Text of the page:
This also translates into easier outreach and more effective marketing. Before anyone decides to buy our product or service, it must first be seen. Of course, we can still rely on the system of recommendations and referrals, both of people from the immediate environment and influencers who are eager to present our offer in the very superlatives. But to have a chance to be found by a lost user, we must first be noticed. Ways of communication or final design may vary depending on the product category, target group or even time in which we run the sale. But some principles seem to remain the same. Well juxtaposed and used colors, clear and bold typography perhaps clever use of facial images used in the design. Only when we meet these basic conditions there is a chance that someone will reach for our product lying on the store shelf among many others and then will start wondering – what exactly is it? Here we get one unique chance to convince a potential customer who, having a number of doubts, wonders whether it is interesting for them at all, whether they actually need it? This is not an easy task – is it?

As you can see the situation is very delicate and it is easy to miss such opportunities. Of course, the system is very complex and the reputation that someone makes about us is not given forever – it’s more like a relationship and you have to take care of it. Hence the touchpoints mentioned earlier where our brand should be consistent and focused on its audience, message and form of communication. What comes back to me once I’ve gotten to know it, how and how often it reminds me of itself, how it presents itself in other places and what opinion others have of it.

What appeals to me in a TV ad or on packaging will not necessarily appeal to me elsewhere. The form must therefore be adapted to the medium. An unreadable and unusable website with terrible navigation and illogically arranged content? We already heard this someplace before – the problem of many brands is inadequate communication and bad use of their assets in various channels. In particular digital channels, where the traditional approach to brand building often fails (www, social media). Fortunately, the situation is relentlessly changing, the market regulates itself and often the competition forces brands to better organize and manage their communication. Product owners and CEOs, even those less progressive, realize that in order to build the expected branding they need highly specialized employees, partners and subcontractors who, colloquially speaking, know their craft. And although I appreciate the witty saying of Mr. Filipak, the founder of Comarch, that “every specialist can be replaced by a finite number of students,” here I will simply say no.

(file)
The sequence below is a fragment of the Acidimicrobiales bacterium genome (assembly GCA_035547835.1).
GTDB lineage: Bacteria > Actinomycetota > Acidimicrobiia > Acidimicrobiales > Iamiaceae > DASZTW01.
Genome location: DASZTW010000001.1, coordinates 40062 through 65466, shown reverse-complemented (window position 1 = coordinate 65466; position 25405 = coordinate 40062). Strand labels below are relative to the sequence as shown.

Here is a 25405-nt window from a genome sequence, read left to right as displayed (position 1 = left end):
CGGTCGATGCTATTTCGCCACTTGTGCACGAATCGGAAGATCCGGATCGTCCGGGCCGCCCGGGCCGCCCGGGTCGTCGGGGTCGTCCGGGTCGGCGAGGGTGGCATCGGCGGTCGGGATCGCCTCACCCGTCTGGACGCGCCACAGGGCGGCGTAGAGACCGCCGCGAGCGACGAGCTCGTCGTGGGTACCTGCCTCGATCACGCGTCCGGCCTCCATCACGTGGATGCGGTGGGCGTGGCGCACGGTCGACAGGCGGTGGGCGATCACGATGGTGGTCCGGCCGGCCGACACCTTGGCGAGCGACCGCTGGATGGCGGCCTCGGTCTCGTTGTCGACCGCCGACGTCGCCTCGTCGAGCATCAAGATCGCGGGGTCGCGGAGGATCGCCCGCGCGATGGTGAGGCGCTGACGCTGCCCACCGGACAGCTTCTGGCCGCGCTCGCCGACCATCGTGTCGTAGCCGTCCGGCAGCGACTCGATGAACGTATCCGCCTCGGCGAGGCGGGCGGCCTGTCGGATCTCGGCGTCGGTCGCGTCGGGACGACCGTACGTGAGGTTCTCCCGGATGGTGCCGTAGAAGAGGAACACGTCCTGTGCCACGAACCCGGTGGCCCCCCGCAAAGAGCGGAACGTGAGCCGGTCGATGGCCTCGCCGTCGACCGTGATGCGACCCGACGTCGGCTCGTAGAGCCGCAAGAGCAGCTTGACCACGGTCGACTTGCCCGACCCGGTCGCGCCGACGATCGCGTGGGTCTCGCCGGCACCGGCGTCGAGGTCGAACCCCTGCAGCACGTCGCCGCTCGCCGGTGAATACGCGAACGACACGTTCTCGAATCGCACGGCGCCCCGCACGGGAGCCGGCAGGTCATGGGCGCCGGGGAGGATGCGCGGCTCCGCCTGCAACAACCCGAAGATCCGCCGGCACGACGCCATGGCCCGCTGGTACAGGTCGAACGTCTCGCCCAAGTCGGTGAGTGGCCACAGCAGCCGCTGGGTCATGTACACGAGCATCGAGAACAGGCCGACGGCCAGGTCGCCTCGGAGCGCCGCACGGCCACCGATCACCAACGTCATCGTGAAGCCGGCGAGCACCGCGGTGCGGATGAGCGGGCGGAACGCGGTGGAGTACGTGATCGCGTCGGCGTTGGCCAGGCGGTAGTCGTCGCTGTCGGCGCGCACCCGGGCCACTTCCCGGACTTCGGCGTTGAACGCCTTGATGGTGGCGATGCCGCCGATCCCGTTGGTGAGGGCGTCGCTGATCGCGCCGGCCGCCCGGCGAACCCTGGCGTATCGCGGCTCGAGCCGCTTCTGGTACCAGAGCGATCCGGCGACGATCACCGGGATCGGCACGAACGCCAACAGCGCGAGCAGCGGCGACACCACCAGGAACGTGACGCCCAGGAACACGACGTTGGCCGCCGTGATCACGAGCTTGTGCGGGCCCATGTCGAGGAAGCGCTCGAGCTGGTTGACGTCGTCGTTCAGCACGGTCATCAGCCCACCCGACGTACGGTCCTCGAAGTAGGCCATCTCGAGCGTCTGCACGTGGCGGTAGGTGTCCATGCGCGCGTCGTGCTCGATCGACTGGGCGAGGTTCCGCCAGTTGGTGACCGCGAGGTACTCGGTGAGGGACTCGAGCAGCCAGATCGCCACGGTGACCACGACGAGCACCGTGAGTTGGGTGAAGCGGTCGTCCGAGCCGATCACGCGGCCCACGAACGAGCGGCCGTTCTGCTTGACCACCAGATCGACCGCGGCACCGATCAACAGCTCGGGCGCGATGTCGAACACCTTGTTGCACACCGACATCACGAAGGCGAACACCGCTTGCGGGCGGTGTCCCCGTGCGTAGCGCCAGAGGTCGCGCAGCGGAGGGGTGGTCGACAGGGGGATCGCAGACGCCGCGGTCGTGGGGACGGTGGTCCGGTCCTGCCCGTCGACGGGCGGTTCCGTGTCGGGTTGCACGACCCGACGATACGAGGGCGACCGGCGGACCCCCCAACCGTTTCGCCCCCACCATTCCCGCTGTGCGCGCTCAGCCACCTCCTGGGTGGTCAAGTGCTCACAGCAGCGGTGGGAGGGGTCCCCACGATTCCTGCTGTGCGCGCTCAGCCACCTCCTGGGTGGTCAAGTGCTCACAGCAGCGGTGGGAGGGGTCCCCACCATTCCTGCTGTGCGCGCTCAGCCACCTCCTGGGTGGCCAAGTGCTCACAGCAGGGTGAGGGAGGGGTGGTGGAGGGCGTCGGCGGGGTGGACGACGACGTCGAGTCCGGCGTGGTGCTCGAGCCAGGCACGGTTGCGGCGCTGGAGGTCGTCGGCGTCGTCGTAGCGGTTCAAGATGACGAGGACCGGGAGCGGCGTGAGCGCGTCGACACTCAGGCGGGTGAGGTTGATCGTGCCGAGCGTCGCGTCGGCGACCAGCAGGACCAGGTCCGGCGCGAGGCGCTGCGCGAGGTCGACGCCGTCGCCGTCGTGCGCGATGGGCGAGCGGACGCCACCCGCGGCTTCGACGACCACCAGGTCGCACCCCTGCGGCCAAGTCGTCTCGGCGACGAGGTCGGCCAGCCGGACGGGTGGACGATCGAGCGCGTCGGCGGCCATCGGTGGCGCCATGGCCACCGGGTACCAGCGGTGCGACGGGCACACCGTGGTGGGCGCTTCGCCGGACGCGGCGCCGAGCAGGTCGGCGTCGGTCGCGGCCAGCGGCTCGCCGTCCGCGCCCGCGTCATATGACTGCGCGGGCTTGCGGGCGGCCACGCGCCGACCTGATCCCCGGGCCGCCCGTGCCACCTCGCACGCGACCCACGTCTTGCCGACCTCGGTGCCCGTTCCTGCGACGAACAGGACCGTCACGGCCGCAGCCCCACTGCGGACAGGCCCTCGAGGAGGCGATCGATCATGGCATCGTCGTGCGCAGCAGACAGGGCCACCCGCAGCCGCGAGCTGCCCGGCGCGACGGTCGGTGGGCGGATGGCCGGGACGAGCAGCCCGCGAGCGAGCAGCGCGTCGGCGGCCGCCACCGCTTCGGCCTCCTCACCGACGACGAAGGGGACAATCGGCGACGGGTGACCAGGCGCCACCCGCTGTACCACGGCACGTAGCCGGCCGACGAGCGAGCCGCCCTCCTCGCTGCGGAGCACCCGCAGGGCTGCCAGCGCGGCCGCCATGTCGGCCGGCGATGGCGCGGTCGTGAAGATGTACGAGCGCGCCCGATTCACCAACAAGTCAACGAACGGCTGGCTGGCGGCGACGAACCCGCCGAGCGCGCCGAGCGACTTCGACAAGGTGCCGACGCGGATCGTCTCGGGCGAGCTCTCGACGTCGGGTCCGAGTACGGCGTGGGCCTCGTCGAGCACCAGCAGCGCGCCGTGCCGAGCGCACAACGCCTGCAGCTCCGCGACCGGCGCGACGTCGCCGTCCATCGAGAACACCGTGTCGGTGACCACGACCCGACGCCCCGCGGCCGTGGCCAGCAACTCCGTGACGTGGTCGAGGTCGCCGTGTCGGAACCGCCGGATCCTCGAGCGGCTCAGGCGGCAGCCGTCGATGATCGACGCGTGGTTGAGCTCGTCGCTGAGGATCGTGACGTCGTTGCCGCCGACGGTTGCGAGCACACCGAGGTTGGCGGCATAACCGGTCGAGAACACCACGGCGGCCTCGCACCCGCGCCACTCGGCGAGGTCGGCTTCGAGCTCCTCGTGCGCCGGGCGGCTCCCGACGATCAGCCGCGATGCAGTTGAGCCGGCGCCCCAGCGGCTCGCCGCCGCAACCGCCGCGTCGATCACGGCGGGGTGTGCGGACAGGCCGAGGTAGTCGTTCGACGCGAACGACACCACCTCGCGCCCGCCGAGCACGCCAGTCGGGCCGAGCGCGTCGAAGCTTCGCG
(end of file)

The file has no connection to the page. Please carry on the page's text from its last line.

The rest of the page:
For every new medium, every new technology, a new specialization is created, a position or even a branch of science that treats the needs of a given environment and the principles of efficient movement within it.

Take, for example, designers specializing in Web design, mobile applications, or even newer trends like Virtual Reality[VR] or Augmented Reality[AR], interaction and user experience designers, etc. The potential of the computer (or console) games market and the purchasing power of its users probably does not need convincing. The times when you could play Super Mario at your neighbor’s house are long gone. Photorealistic characters, cars and entire virtual cities (Cyberpunk 2077?) may be a previously unavailable advertising space, which, if cleverly and elegantly managed, may have enormous branding potential. Herein lies the great temptation for all marketers to pounce on this and grab the biggest piece of the pie for themselves. But it is said that good design is almost invisible and the real art of building good branding is subtracting what is unnecessary and leaving only what is absolutely necessary. Minimalism in form is one of the ways to achieve this goal which can be seen in many brands that decide to “slim down” their brand identity and logotypes to better fit into the modern world of the 21st century.

What else can we do to make our branding better?

Obviously a significant role is played by the brand strategy we choose. Long-term goals, how we will react to potential environmental and how we want to be perceived in the future change. I think it will be more important to match the objectives that the brand represents and aims for than to match the messages to a specific audience. Today’s users are much more aware and can immediately spot inconsistencies and falsehoods, so authenticity and following one’s own path can be also crucial in terms of branding. However, remember that a car will not go anyway without fuel. Strategy is our foundation, but it will do nothing without proper execution. No one will remember a brilliant, advanced or even innovative strategy if advertising, communication or finally identification do not stand out and affect our emotions. It is images and volatile words that stick in our minds.